While I was visiting the Liberation museum in Bangladesh I came across the following quote, located above the door as you exit. I don’t know who made it, but I feel it is a poignant message in this modern, terrorist ridden age.

 

“Let us remove hatred and prejudice from the world and let it begin with me.”

 

Please forward onto those who may most benefit………those that preach hate, those that hide behind the guise of their religion (All religions) and use it to justify their actions, those that cannot think for themselves.

 

I see that Leopolds are open again and not removing the bullet holes. Apparently they are doing this out of the need to remember…..and are not using it to milk more Westener types. Can’t say I blame them.

 

Peace.

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I have never been a great fan of visiting world famous sites, the 100 things you must see before you die type places. I usually find that I arrive take one look and think “Oh is that it, it’s much smaller than I expected” I buy a postcard and rapidly vanish into the nearest bar with a nice view of the, smaller than expected, 1 in 100 thing I had to do before I died, site. I guess I build the romanticism up in my mind and when I meet the real thing it is just not up to scratch.

The Taj Mahaul is interesting though. We all know the classic image of it, with or without a morose looking late Princess of Wales. Well the architects are extremely clever. They have built a wall around it so that you cannot see it until you reach the main gates which are located behind more walls and then wham it is in your face, the classic image that we have seen so many times. One big reveal in one big hit, now that is architectural showmanship for you.

Click on image to see more photos from this collection.

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Once over this ta-da moment I found myself looking for a suitable seat to look morose on and have my photo taken, but maybe that would have been in bad taste and heh I was all out of morose faces. So I quickly looked around the inside, which has to be the most disappointing inside of any historical building, but the Taj is not about the inside, it is an outside building, an over sized cake decoration swarming with thousands of punters, who just want to eat it. And that is what is nice about the Taj, people fall in love with it, it is all the romance that architecture should be, a befitting gesture to love – the reason it was built in the first place. You can almost hear the collective ahhhh from the hordes of camera clicking Japanese and new money Russians.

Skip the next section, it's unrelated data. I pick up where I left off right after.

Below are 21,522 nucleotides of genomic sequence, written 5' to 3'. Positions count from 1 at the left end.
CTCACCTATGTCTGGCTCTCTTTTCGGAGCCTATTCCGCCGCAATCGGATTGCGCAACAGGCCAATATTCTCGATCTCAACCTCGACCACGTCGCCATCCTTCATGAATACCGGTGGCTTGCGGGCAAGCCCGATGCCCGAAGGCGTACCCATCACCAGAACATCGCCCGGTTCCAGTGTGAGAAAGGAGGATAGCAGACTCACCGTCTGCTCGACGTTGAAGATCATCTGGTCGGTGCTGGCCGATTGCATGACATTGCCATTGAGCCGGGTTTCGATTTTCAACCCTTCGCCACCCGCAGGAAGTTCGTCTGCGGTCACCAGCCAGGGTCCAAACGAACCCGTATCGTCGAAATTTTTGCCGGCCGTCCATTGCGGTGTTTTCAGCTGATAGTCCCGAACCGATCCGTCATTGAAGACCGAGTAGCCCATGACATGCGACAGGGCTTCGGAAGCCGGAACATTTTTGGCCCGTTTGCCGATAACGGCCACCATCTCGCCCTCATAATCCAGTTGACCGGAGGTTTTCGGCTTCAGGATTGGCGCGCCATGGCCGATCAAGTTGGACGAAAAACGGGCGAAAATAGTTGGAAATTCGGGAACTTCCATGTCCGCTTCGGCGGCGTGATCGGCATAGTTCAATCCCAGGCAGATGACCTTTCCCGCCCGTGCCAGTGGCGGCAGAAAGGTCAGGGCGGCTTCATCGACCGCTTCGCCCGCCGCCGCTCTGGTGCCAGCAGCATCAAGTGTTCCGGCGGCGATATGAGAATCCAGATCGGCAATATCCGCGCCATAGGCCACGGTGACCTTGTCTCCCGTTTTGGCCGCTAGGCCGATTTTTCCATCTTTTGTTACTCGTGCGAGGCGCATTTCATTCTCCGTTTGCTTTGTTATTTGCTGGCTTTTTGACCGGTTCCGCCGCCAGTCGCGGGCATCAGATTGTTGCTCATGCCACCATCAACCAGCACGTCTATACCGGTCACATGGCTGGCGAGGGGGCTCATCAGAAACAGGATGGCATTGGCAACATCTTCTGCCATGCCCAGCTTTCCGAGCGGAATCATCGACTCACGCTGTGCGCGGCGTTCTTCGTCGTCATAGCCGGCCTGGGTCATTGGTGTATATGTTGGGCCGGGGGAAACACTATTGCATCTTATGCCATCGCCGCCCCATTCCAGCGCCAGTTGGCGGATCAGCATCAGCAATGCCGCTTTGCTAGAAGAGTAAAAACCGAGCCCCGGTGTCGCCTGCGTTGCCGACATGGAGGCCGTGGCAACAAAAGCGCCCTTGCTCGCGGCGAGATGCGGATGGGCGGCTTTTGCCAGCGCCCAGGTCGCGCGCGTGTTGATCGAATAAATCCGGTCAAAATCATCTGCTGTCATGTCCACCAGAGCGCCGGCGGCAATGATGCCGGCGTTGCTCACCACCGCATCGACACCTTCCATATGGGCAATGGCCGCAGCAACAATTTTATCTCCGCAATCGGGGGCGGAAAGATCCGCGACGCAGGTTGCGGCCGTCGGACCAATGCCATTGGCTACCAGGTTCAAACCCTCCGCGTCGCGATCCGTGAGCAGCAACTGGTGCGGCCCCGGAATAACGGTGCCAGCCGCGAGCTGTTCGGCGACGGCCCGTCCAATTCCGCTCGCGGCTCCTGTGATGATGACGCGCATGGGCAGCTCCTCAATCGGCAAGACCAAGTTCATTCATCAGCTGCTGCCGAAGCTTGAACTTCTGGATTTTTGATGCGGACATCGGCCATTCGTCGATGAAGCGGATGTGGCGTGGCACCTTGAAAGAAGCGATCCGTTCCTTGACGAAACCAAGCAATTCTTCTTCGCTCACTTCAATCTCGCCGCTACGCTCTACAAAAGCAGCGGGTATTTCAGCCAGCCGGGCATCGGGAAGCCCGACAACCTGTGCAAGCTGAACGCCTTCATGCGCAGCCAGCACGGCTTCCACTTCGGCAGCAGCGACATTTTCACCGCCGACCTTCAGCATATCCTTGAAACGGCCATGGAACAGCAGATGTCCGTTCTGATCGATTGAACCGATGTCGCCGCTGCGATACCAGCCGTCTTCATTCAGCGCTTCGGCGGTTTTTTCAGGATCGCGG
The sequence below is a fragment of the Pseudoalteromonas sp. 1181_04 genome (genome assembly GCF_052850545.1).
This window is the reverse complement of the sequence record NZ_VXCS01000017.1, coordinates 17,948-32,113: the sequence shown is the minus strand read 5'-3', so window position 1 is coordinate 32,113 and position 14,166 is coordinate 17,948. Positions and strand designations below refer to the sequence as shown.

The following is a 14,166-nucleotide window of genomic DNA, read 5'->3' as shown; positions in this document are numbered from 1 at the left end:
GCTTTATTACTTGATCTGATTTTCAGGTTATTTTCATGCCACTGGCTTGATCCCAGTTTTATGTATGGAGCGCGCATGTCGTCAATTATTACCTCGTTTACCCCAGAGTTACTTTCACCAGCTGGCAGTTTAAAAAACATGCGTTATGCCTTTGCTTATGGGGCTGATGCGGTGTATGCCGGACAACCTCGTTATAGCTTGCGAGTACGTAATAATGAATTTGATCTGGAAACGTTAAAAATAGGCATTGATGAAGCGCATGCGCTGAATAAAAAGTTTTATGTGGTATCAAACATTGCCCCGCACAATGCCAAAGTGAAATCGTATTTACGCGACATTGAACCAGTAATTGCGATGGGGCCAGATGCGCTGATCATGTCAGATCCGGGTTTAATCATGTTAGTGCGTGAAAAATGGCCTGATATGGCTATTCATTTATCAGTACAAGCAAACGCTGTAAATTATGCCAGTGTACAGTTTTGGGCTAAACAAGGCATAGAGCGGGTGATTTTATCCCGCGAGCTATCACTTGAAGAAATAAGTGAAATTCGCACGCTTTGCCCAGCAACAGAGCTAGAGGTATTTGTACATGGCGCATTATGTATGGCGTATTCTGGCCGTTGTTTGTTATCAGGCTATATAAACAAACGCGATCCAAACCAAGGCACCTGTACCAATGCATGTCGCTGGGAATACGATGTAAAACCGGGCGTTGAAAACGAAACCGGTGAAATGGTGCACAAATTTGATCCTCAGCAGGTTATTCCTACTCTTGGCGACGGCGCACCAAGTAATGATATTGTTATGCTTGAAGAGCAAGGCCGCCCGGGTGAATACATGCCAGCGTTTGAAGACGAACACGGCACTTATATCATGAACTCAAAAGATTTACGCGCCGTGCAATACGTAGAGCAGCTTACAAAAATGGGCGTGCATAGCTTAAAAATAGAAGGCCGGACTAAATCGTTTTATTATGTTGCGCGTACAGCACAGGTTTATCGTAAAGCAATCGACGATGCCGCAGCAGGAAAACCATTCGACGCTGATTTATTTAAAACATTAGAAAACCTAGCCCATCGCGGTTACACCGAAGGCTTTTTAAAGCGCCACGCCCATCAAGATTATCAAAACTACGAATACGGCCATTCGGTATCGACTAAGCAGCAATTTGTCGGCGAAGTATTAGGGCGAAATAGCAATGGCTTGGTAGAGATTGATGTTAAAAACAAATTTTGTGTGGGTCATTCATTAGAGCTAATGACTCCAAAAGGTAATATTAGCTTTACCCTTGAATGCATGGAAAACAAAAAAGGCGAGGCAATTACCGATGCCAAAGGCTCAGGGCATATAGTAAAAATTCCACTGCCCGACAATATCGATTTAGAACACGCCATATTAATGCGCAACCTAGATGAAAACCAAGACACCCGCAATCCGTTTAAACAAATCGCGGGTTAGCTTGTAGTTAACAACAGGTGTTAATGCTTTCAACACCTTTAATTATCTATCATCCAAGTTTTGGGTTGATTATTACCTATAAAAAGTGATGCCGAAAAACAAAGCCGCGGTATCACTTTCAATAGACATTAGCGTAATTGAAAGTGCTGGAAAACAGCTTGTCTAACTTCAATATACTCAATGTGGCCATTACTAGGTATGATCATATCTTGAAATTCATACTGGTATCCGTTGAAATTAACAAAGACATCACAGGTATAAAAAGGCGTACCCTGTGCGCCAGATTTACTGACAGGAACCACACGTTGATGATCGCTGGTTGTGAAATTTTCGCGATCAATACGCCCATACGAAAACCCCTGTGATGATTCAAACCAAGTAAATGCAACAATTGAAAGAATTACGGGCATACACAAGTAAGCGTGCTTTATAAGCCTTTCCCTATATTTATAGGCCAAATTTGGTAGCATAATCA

To get a really good view, cross the river and see the Taj at sunset. There is a beach, but be careful because this is an open toilet so sandals are not the most suitable attire. Fortunately this aspect does not really come out in the photos. Also the cows that you may see in one of my photos, well they are evil…….I had to make my quick escape, jumping over mounds of poo, as they took offence to being photographed.

 

Some key facts:

The four minarets that surround the Taj lean outwards, so that if there is an earthquake they will not fall inwards on the tomb. Again some very clever architectural design.

The marble is translucent, which is only common to Indian marble. This means that the building changes colour depending on the time of day and weather conditions. Full moon is supposed to be amazing.

The architect, the genius that he is, had his right hand cut off so that he could not design anything else like it. Or so the story goes. Ho, hum, how many other people around at that time have such an ego and the cash to spend 20 years building a mausoleum for their missus.

The masons that repair and service the Taj every Friday (Don’t go on a Friday, it is closed, it is being repaired) and also make the intricate, but tacky gifts that are available everywhere around the city are from the same caste and families that originally built the Taj. All Muslims, they have passed the skill down from father to son over the generations. A bloke in a tacky gift shop told me this, so don’t quote me, but I like this thought so I am going to accept it as the truth.

 

I fell for the Taj, its architecture and what it represents….I am now off to clean my sandals.